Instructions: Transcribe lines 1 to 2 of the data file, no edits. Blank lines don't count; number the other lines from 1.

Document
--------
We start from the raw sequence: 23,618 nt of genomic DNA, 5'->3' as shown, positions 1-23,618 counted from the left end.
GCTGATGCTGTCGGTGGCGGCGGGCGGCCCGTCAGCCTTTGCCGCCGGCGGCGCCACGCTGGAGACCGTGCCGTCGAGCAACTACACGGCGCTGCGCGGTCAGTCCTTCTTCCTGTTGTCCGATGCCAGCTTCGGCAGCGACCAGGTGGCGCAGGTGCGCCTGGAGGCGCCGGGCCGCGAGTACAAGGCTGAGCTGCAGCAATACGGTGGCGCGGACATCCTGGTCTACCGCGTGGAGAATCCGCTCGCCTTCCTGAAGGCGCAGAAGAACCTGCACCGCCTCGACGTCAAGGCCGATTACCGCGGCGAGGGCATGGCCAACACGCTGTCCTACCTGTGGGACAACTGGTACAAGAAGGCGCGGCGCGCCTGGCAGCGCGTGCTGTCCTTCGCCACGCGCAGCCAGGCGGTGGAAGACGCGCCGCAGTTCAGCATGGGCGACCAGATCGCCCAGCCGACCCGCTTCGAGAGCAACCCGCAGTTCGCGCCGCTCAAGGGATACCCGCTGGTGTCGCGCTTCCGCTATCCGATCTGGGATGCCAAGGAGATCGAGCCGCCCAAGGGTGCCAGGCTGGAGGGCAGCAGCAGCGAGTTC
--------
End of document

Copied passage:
We start from the raw sequence: 23,618 nt of genomic DNA, 5'->3' as shown, positions 1-23,618 counted from the left end.
GCTGATGCTGTCGGTGGCGGCGGGCGGCCCGTCAGCCTTTGCCGCCGGCGGCGCCACGCTGGAGACCGTGCCGTCGAGCAACTACACGGCGCTGCGCGGTCAGTCCTTCTTCCTGTTGTCCGATGCCAGCTTCGGCAGCGACCAGGTGGCGCAGGTGCGCCTGGAGGCGCCGGGCCGCGAGTACAAGGCTGAGCTGCAGCAATACGGTGGCGCGGACATCCTGGTCTACCGCGTGGAGAATCCGCTCGCCTTCCTGAAGGCGCAGAAGAACCTGCACCGCCTCGACGTCAAGGCCGATTACCGCGGCGAGGGCATGGCCAACACGCTGTCCTACCTGTGGGACAACTGGTACAAGAAGGCGCGGCGCGCCTGGCAGCGCGTGCTGTCCTTCGCCACGCGCAGCCAGGCGGTGGAAGACGCGCCGCAGTTCAGCATGGGCGACCAGATCGCCCAGCCGACCCGCTTCGAGAGCAACCCGCAGTTCGCGCCGCTCAAGGGATACCCGCTGGTGTCGCGCTTCCGCTATCCGATCTGGGATGCCAAGGAGATCGAGCCGCCCAAGGGTGCCAGGCTGGAGGGCAGCAGCAGCGAGTTC